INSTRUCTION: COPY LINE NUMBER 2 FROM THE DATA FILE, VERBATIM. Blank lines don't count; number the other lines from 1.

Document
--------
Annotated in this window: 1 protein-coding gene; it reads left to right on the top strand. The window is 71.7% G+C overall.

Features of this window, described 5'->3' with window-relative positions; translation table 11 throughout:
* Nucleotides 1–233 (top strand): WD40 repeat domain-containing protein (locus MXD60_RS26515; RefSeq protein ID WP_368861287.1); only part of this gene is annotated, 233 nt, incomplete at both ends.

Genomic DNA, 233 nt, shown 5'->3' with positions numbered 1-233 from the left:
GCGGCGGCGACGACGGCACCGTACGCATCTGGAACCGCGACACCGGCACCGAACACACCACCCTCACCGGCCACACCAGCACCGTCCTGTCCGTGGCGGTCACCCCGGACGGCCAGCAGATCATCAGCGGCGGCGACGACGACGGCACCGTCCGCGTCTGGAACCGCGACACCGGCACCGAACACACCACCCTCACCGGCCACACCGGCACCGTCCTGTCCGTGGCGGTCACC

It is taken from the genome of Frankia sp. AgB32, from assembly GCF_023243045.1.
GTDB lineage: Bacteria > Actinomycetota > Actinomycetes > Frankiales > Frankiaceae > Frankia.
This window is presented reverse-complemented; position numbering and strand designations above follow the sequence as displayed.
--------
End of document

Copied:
Features of this window, described 5'->3' with window-relative positions; translation table 11 throughout: